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Software for data recording and analysis

Smart painting

Dürr is bringing artificial intelligence to the painting lines of OEMs. Right at the forefront are young experts like Simon Alt. 

Bright colors, stylish design. In the meeting room, six people dressed in jeans, shirts and t-shirts gather around in a circle – seven others dial in via the Internet. The programmers, data experts and painting specialists provide an update on where they are with their work. Short questions, quick answers. After 15 minutes, the men and women once again disappear behind their screens. Fingers fly across keyboards, keys clatter, eyes scan over graphics and rows of numbers. The soccer table and comfortable chairs in the colorfully furnished rooms on the Dürr campus in Bietigheim-Bissingen look deserted.

Simon Alt holds a PhD in control engineering. He and his team work in the Digital Factory, an important future-oriented field at Dürr, consisting of around 100 employees. They develop applications to make OEMs’ painting lines more efficient – including with the help of artificial intelligence. Their programs make quick work of scrutinizing entire manufacturing systems. They scan ongoing production processes, analyze them and identify systematic quality defects.

Alt joined Dürr three years ago. Today, he manages a team of six people. He already learned about artificial intelligence at university, where he studied engineering cybernetics, a mixture of mathematics, information technology and engineering. This field of study deals with the analysis and targeted control of technical systems – including their modeling and simulation. One day, these systems are likely to solve problems like humans can today. For Alt this is a fascinating thought. Dürr products offer him the right environment for this. “Paint shops are so complex that they provide an ideal platform for the use of artificial intelligence.” This topic has high priority at Dürr: “The use of artificial intelligence in the painting process currently occupies several teams, with whom we are in close consultation.”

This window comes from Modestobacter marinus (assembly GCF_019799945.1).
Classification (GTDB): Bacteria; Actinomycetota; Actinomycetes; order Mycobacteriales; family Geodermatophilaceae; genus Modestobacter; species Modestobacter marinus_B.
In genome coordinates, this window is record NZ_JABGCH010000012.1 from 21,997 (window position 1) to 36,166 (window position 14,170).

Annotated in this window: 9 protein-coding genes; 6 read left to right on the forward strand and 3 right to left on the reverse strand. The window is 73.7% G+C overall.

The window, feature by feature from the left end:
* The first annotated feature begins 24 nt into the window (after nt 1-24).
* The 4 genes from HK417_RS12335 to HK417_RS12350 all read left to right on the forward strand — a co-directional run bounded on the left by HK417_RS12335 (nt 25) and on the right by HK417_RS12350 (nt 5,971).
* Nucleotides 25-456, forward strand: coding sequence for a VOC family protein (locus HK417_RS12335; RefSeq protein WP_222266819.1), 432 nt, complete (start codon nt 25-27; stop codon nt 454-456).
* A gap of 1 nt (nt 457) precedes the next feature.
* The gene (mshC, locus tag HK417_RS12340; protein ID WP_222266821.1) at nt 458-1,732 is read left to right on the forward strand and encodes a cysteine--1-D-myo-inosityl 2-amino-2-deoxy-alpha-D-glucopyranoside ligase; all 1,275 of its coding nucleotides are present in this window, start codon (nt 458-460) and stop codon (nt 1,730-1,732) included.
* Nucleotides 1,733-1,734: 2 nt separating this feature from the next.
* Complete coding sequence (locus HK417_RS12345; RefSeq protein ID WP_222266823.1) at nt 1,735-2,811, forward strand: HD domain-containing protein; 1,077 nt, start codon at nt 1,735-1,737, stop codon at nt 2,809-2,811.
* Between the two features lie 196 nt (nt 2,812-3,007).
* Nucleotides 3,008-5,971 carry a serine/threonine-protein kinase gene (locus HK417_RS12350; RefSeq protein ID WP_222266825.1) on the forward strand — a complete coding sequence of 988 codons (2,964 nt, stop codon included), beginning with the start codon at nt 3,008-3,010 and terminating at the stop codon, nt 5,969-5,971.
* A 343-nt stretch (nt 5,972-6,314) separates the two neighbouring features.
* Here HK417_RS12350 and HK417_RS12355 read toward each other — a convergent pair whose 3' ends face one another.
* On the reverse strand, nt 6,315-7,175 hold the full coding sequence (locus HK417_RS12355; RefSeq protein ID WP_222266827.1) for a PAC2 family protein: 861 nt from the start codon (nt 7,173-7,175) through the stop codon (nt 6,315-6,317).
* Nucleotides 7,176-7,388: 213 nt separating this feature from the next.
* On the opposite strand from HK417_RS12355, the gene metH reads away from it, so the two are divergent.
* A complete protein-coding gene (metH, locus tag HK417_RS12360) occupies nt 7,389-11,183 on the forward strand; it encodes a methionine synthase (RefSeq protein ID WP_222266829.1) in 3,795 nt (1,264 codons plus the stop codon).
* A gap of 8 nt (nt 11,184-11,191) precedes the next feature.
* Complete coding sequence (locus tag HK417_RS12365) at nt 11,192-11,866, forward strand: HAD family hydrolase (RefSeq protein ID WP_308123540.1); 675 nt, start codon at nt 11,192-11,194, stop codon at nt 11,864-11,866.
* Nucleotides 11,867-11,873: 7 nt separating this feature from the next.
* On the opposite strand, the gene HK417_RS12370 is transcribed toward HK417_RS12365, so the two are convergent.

The software experts quickly realize whether or not an idea works in practice, since they have the support of experienced painting process specialists. “This is where we have an advantage over many other companies that offer software for the painting industry”, says Alt.

Paint shops are so complex that they provide an ideal platform for the use of artificial intelligence.

Dr.-Ing. Simon Alt

Structured work instead of science fiction
When Alt talks about artificial intelligence, it doesn’t sound like science fiction but rather like structured work. “We can use artificial intelligence to analyze production data and gain important insights from it.” Does a valve in a dip tank need to be serviced? Why is the temperature in the oven not right? Is there a link between paint color and error rate? Finding answers to questions like these currently costs OEMs a great deal of time and money, as they must check each machine and each system individually. With the help of intelligent algorithms, it will be possible to answer these questions ever faster, better and more easily.